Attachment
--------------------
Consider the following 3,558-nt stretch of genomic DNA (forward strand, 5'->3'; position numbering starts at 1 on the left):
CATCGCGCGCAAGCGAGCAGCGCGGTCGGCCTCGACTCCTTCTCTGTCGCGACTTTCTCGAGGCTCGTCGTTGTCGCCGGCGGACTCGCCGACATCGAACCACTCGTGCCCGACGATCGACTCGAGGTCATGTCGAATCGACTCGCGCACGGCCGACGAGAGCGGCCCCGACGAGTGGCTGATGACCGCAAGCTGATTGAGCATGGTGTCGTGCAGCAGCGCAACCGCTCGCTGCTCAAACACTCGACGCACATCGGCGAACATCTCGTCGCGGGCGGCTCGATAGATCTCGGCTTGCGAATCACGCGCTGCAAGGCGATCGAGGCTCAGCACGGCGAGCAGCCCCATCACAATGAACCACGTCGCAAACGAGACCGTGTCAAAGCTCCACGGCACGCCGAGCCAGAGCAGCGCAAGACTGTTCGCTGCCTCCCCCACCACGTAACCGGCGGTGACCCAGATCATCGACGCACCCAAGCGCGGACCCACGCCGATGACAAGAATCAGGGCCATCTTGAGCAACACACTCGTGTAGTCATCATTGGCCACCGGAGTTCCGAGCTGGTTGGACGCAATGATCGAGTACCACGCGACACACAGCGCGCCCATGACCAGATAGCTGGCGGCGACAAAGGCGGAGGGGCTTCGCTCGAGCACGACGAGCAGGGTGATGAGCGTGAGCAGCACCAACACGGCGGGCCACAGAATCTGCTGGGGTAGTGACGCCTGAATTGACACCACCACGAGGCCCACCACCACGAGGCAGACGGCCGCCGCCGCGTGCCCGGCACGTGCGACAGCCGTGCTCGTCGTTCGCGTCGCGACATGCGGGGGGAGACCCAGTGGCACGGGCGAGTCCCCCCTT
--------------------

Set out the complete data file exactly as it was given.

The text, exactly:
Consider the following 3,558-nt stretch of genomic DNA (forward strand, 5'->3'; position numbering starts at 1 on the left):
CATCGCGCGCAAGCGAGCAGCGCGGTCGGCCTCGACTCCTTCTCTGTCGCGACTTTCTCGAGGCTCGTCGTTGTCGCCGGCGGACTCGCCGACATCGAACCACTCGTGCCCGACGATCGACTCGAGGTCATGTCGAATCGACTCGCGCACGGCCGACGAGAGCGGCCCCGACGAGTGGCTGATGACCGCAAGCTGATTGAGCATGGTGTCGTGCAGCAGCGCAACCGCTCGCTGCTCAAACACTCGACGCACATCGGCGAACATCTCGTCGCGGGCGGCTCGATAGATCTCGGCTTGCGAATCACGCGCTGCAAGGCGATCGAGGCTCAGCACGGCGAGCAGCCCCATCACAATGAACCACGTCGCAAACGAGACCGTGTCAAAGCTCCACGGCACGCCGAGCCAGAGCAGCGCAAGACTGTTCGCTGCCTCCCCCACCACGTAACCGGCGGTGACCCAGATCATCGACGCACCCAAGCGCGGACCCACGCCGATGACAAGAATCAGGGCCATCTTGAGCAACACACTCGTGTAGTCATCATTGGCCACCGGAGTTCCGAGCTGGTTGGACGCAATGATCGAGTACCACGCGACACACAGCGCGCCCATGACCAGATAGCTGGCGGCGACAAAGGCGGAGGGGCTTCGCTCGAGCACGACGAGCAGGGTGATGAGCGTGAGCAGCACCAACACGGCGGGCCACAGAATCTGCTGGGGTAGTGACGCCTGAATTGACACCACCACGAGGCCCACCACCACGAGGCAGACGGCCGCCGCCGCGTGCCCGGCACGTGCGACAGCCGTGCTCGTCGTTCGCGTCGCGACATGCGGGGGGAGACCCAGTGGCACGGGCGAGTCCCCCCTT